According to this new story, as members of the school ohana, I and my family are worthy of inclusion. We have no Hawaiian blood-- and my kids' Japanese and Okinawan blood made a poor showing and left them both blond and fair-- but still. We have the right to full participation. I have something to offer-- my help is wanted. And if I need help, I can ask for it. I don't quite dare believe this.

This week I took my two kids on a school camping trip with my middle and high school students. We stayed at a cabin with 20 beds in rows and an enormous rec room-- peeling yellow news clippings on the wall and freshly painted floors. The teenagers carved ohe kapala-- carving symbolic geometric designs into narrow bamboo splints with X-acto knives. (Only a little blood was spilled.) The kids printed with their stamps and made kihei-- impressive muslin ceremonial capes to wear in public. We gathered fragrant maile vines and ohia blossoms in all stages, and hiked over the slick treacherous paths at the top of Kalalau. They cleaned up and washed all the dishes and made slides out of cardboard and sat in front of the fire.

My little kids played with other little sisters and brothers-- they shared and failed to share toys, taught each other games, and slept soundly in camp beds with their sleeping bags.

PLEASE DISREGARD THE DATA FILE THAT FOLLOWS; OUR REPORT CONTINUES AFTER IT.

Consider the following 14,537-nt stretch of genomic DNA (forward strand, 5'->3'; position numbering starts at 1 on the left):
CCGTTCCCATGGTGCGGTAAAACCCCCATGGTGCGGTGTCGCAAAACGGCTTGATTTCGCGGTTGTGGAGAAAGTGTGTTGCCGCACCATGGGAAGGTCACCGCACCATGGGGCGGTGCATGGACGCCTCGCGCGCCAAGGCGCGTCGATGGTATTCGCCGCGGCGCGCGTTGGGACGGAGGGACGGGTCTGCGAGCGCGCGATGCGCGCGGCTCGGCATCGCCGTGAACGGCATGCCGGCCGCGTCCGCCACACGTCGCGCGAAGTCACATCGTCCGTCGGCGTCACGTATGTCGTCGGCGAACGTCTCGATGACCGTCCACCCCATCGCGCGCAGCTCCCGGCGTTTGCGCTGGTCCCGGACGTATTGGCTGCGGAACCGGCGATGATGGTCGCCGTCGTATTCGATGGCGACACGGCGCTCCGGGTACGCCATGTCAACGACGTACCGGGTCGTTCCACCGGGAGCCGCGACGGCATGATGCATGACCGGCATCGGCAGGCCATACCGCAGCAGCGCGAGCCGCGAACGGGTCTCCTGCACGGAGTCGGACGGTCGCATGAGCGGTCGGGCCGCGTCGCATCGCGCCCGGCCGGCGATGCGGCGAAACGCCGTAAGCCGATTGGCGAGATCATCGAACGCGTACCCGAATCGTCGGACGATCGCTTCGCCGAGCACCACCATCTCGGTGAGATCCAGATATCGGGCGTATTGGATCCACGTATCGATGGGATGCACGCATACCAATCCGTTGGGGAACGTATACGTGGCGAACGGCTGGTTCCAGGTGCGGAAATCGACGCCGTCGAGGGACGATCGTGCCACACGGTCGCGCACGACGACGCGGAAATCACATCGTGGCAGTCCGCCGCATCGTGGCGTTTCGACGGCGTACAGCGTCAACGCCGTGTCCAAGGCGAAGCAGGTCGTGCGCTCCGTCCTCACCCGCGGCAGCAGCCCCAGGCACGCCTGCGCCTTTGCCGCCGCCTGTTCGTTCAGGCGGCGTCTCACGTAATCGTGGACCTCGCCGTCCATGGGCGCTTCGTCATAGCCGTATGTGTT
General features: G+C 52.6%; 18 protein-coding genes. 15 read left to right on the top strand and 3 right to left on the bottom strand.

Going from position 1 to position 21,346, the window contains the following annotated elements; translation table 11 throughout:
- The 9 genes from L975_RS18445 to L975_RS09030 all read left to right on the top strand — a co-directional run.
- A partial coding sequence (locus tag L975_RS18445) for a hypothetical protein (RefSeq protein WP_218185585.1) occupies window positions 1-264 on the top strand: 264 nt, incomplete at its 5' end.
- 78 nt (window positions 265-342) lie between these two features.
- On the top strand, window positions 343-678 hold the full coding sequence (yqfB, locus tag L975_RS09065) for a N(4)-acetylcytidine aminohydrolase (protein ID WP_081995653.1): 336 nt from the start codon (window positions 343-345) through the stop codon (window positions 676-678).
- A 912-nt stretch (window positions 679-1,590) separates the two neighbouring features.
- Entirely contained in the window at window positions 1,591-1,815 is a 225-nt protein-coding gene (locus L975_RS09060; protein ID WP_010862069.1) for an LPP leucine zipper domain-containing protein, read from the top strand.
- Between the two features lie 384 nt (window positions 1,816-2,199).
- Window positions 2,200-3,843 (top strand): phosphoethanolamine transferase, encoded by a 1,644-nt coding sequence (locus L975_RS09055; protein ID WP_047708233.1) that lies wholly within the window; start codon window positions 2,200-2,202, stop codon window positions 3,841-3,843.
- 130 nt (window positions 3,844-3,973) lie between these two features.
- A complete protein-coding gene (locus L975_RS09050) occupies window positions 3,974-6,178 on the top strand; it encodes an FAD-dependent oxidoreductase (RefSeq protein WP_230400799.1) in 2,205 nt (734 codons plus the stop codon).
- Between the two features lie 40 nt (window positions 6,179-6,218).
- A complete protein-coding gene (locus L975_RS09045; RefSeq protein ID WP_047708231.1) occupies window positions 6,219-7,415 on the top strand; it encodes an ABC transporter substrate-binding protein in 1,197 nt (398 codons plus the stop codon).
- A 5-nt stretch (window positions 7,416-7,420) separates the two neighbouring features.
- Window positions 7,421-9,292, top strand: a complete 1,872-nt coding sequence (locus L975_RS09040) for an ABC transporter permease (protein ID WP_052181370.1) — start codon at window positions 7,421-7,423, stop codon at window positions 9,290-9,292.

One kumu made my daughter a lei, which she wore till it turned brown. Then she showed her, bruskly, how to make her own. My kids were expected to stand in the lines of other students to chant. A student's tutu did all the cooking, and I wished (fiercely, hungrily)  out-loud that my girls had a tutu-- and she easily said, "well here I am." The teenagers entertained and protected the little kids-- the parents corralled and fed them.

My fellow-teachers sang my praise to the parents, campaigning hard to let  us keep trying out our project and land based interdisciplinary secondary integrated literacy program.  I couldn't believe that these nice things were being said about me. I just shook my head and couldn't speak. I laid the happiness of the students and the success of the program at the feet of the other teachers-- they're the real leaders, with the endless energy and generosity, not to mention staggering cultural expertise. I'm just here to help-- count the X-actos and pinesol down the bathrooms.

By the end of the three days, when my graduating seniors sang an oli mahalo-- a thank you chant-- to me and the other teachers-- I just cried and cried.

Maybe I've been horribly wrong-- I've mistaken the voice of a few people for the voice of everyone. Maybe aloha is a real thing, and the idea of Ohana is big enough and safe enough to include even me and my family. I hope so-- I desperately hope so.